Rás Tailteann downsized for 2020 due to lack of title sponsor
Cycling: Event cancelled this year after An Post pulled out, but returns as domestic race
Rás Tailteann race director Eimear Dignam and Noel Clarke, who cycled his 50th Rás, at last year’s event. Photograph: Bryan Keane/Inpho
Former Rás Tailteann race director Eimear Dignam has spoken about the new direction the race is heading in, saying that the unsuccessful hunt for title sponsorship was complicated by Brexit. The race was backed for several years by An Post, but when the company stepped down after the 2017 event, Dignam had to draw on a reserve fund to run the event in 2018.
She embarked on a hunt for new backing but was unable to secure a replacement sponsor. That led to this year’s event being cancelled, a first since the race was launched in 1953, raising doubts about the 2020 event.
On Wednesday Dignam revealed that the round-Ireland tour was changing hands, with a collection of race volunteers stepping forward to take over. The Cáirde Rás Tailteann group will run the event next year. However, the lack of backing means that the new organisers have to remove it from the UCI calendar and run a smaller, shorter race.
“Talks were very quiet in recent months,” Dignam said, speaking about how Brexit had complicated things with regards to the sponsor search. “I even brought in the Junior Tour and Rás na mBan in an attempt to use the three prongs of men, women and underage in an attempt to try to coax a sponsor in [to back all of the events]. But there was nothing biting at all.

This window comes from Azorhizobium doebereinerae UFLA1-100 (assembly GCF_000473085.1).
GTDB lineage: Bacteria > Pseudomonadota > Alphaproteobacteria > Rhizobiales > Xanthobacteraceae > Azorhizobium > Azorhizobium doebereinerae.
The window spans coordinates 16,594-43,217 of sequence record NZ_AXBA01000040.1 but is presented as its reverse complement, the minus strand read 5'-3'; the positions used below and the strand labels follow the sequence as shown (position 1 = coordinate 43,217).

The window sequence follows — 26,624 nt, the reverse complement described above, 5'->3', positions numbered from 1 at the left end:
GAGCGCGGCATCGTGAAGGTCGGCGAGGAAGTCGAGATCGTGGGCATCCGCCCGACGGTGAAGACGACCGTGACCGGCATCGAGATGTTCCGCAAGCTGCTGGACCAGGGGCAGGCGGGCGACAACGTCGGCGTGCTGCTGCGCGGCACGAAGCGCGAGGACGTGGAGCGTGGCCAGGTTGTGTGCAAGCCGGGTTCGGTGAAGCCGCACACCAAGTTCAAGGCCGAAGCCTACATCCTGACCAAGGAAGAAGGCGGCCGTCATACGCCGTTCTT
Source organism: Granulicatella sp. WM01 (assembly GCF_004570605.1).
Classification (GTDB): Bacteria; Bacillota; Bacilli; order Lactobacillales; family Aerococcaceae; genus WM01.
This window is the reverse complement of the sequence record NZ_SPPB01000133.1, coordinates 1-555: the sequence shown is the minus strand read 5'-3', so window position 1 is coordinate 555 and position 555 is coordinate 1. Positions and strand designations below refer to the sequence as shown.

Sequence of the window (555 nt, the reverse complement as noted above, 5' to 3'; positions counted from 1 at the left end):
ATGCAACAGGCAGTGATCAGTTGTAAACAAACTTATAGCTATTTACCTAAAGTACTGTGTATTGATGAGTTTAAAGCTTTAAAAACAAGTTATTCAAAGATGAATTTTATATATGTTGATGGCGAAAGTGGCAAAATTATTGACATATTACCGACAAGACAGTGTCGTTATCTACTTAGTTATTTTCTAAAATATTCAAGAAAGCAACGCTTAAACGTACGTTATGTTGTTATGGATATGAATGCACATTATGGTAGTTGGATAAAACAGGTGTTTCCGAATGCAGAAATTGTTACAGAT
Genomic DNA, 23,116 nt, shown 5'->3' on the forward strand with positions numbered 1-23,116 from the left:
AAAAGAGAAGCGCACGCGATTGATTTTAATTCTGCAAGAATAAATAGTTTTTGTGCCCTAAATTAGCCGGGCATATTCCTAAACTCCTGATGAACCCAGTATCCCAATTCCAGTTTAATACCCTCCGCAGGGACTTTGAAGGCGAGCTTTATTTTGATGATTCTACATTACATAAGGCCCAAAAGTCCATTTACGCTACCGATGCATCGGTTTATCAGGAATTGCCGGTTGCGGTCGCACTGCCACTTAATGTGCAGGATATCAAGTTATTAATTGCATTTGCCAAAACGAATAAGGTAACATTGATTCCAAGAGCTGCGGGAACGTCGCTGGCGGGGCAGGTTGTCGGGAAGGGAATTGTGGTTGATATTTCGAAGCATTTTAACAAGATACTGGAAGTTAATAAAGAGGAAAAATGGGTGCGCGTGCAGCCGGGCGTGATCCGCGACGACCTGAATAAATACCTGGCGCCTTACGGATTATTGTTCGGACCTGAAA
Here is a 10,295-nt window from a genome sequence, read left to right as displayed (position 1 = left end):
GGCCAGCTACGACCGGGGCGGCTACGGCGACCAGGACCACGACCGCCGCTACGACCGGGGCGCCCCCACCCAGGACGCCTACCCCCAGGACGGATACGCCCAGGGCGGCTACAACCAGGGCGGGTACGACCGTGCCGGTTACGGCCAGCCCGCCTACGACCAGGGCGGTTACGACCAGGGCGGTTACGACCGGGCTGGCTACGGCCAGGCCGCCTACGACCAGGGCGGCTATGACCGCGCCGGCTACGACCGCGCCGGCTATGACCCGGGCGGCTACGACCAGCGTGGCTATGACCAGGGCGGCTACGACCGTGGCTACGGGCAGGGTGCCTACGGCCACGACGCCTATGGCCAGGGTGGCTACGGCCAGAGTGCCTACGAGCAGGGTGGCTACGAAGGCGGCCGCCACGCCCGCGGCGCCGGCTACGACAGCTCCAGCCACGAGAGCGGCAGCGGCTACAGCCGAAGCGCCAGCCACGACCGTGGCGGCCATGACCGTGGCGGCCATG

“It is a shame, because the package could have been a good deal.”
Those involved with the event are hoping that the race’s return to the domestic calendar is a temporary development, and that it will step back up as a UCI-ranked international event in future years.
In other news, Irish professional Rory Townsend is enjoying the best period of his career. Townsend has been competing in the Tour of Fuzhou in China and has shone in two sprint stages. He was first to the line on Monday’s second stage and then repeated the feat on Wednesday when he opened a solid gap in the finale of stage four.
Townsend was born in England but races with an Irish licence. He was fourth in the Irish road race championships in June and competes for the Canyon DHB p/b Bloor Homes team. His performances this week see him sitting second in the points classification with two stages remaining.
Finally, the UCI has announced the allocation of places for the Olympic road events. Ireland will be able to field three riders in the men’s Olympic road race plus one in the men’s time trial. Ireland has not qualified any places in the women’s road events.
The UCI has stated that the various national Olympic committees must confirm the numbers of places that will be taken up by December 15th. Unused slots will be reallocated.
Cycling Ireland AGM, Citywest Hotel, Saggart. Starts 10am.
Cathedral Cross, round 7 of Ulster cyclocross series. Starts 9am in Palace Demesne, Armagh.